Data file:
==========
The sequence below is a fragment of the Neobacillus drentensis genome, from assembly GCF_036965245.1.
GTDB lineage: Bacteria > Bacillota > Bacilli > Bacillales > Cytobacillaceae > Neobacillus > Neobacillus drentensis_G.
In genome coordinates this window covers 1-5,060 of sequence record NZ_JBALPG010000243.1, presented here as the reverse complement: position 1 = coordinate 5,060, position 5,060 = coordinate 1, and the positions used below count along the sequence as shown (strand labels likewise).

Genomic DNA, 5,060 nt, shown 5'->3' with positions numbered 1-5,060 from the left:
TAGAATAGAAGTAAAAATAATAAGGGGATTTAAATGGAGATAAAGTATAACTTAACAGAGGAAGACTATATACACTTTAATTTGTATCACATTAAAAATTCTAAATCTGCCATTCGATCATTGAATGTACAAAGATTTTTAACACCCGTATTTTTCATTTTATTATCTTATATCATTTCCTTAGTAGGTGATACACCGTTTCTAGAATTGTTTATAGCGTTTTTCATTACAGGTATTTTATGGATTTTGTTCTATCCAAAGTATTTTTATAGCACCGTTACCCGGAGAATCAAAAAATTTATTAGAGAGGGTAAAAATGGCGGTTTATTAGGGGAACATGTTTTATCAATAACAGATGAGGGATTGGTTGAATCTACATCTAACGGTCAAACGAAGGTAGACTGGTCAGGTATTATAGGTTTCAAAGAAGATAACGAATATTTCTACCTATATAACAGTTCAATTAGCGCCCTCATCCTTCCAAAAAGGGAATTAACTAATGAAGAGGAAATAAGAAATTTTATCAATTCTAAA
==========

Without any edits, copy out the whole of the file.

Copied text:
The sequence below is a fragment of the Neobacillus drentensis genome, from assembly GCF_036965245.1.
GTDB lineage: Bacteria > Bacillota > Bacilli > Bacillales > Cytobacillaceae > Neobacillus > Neobacillus drentensis_G.
In genome coordinates this window covers 1-5,060 of sequence record NZ_JBALPG010000243.1, presented here as the reverse complement: position 1 = coordinate 5,060, position 5,060 = coordinate 1, and the positions used below count along the sequence as shown (strand labels likewise).

Genomic DNA, 5,060 nt, shown 5'->3' with positions numbered 1-5,060 from the left:
TAGAATAGAAGTAAAAATAATAAGGGGATTTAAATGGAGATAAAGTATAACTTAACAGAGGAAGACTATATACACTTTAATTTGTATCACATTAAAAATTCTAAATCTGCCATTCGATCATTGAATGTACAAAGATTTTTAACACCCGTATTTTTCATTTTATTATCTTATATCATTTCCTTAGTAGGTGATACACCGTTTCTAGAATTGTTTATAGCGTTTTTCATTACAGGTATTTTATGGATTTTGTTCTATCCAAAGTATTTTTATAGCACCGTTACCCGGAGAATCAAAAAATTTATTAGAGAGGGTAAAAATGGCGGTTTATTAGGGGAACATGTTTTATCAATAACAGATGAGGGATTGGTTGAATCTACATCTAACGGTCAAACGAAGGTAGACTGGTCAGGTATTATAGGTTTCAAAGAAGATAACGAATATTTCTACCTATATAACAGTTCAATTAGCGCCCTCATCCTTCCAAAAAGGGAATTAACTAATGAAGAGGAAATAAGAAATTTTATCAATTCTAAA